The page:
Implementing universal testing for hepatitis C during
pregnancy improved case detection 7.5-fold compared to the previous regime of
risk-based screening, a research group from the University of Pittsburgh
reported last week at the 2022 Conference on Retroviruses and Opportunistic Infections (CROI).
Hepatitis C prevalence among pregnant women in western
Pennsylvania doubled between 2006 and 2016, from approximately 1% to over 2%. Increased
prevalence of hepatitis C among pregnant women in Pennsylvania is a consequence
of the opioid epidemic, said Dr Catherine Chappell of the University of
Screening for hepatitis C in pregnancy can enable early
diagnosis before progression to cirrhosis and also prevent transmission of
hepatitis C to the infant (the vertical transmission rate of hepatitis C is
around 5%). Women receiving perinatal care are likely to be more motivated to
test and remained engaged in care.
In the United States, recommendations for hepatitis C
screening began to move from a risk-based screening approach to universal
screening from 2018, when the American Association for the Study of Liver Diseases
and the Infectious Diseases Society of America recommended screening of all
pregnant women. Other bodies have subsequently reinforced this guidance, but it
is not being implemented in all settings.
Reluctance to adopt universal screening is partly a consequence
of a lack of evidence regarding prevention of vertical transmission, as well as
the absence of clearly defined referral pathways in antenatal clinics for
maternal hepatitis C treatment.
University of Pittsburgh Medical Center began to implement universal
screening for hepatitis C during pregnancy in June 2020.
Dr Chappell presented a comparison of hepatitis C
screening and case detection during periods of risk-based and universal
screening in western Pennsylvania. The risk-based screening period chosen for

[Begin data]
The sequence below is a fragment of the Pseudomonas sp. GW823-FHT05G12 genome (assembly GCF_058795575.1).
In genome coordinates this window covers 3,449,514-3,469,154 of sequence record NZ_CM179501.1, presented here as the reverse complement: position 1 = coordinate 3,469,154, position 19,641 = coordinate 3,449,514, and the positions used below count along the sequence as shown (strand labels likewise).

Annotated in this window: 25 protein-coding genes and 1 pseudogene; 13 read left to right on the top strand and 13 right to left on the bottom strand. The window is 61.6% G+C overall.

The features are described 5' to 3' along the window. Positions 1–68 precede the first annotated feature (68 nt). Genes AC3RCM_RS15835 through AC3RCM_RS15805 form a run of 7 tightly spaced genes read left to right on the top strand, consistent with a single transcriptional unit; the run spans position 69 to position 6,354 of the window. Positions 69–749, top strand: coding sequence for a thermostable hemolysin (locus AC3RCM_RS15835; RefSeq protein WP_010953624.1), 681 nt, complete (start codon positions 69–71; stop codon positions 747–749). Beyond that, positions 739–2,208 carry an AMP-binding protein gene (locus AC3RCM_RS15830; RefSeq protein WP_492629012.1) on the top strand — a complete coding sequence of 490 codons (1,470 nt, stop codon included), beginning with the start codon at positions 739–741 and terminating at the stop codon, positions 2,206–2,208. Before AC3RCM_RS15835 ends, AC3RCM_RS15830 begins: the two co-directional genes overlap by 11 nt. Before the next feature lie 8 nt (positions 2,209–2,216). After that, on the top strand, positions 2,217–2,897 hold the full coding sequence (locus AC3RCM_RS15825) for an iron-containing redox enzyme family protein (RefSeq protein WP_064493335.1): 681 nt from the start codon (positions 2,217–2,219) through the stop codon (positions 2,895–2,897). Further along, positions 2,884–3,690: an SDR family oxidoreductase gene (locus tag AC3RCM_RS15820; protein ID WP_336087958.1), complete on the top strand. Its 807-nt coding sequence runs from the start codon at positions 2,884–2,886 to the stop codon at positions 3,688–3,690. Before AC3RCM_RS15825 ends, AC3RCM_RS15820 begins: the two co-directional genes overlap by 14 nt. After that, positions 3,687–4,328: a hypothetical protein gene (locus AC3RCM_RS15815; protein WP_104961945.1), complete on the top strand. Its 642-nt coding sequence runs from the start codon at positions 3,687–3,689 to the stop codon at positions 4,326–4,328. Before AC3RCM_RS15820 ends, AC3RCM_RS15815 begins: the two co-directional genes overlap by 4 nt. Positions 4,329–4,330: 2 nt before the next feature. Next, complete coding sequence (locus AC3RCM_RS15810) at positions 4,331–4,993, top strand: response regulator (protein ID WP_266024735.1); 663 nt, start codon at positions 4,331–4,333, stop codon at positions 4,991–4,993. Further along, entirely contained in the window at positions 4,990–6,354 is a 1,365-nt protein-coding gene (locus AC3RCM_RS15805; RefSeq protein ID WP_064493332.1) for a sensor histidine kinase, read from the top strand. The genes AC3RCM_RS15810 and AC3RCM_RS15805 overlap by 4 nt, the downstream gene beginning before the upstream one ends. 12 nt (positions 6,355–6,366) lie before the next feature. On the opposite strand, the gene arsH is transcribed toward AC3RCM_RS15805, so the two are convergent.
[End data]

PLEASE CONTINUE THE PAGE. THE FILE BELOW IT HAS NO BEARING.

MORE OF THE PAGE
analysis was 2019; the universal screening period ran from 1 July 2020 to 30
During the risk-based screening period, 12,142 women entered
prenatal care. The study population was 19% Black, 72% White and 2% Hispanic.
Just under half (46%) were covered by Medicare or Medicaid health insurance.
During the universal screening period, 12,558 women entered care. Seventeen
per cent were Black, 74% White and 2% Hispanic. Forty-five per cent had Medicare
or Medicaid insurance.
Screening rates increased from 21% during risk-based
screening to 81% during universal screening. The rate of confirmatory HCV RNA
test also increased, from 22% to 95%, as a consequence of the use of reflex
testing (automatically performing an HCV RNA test on any sample that has shown
a positive HCV antibody result). During the risk-based screening period, eleven
women were diagnosed with chronic hepatitis, a prevalence of 0.091%. During the
universal screening period, 85 women were diagnosed with chronic hepatitis C, a
prevalence of 0.68%.
It wasn’t possible to link to infant health records in this
study, so the researchers estimated the number of infant hepatitis C cases
based on a published transmission rate of 5.8%. They estimate that one infant
with hepatitis C would have been identified as a result of risk-based screening
of mothers, compared with five as a consequence of universal screening.
“Universal screening resulted in a 7.5-fold increase in the
detection of chronic hepatitis C,” Dr Chappell concluded.
To establish a successful test-and-treat strategy for
hepatitis C in pregnancy, universal screening during pregnancy needs to be
accompanied by substance use treatment and hepatitis C treatment, she said.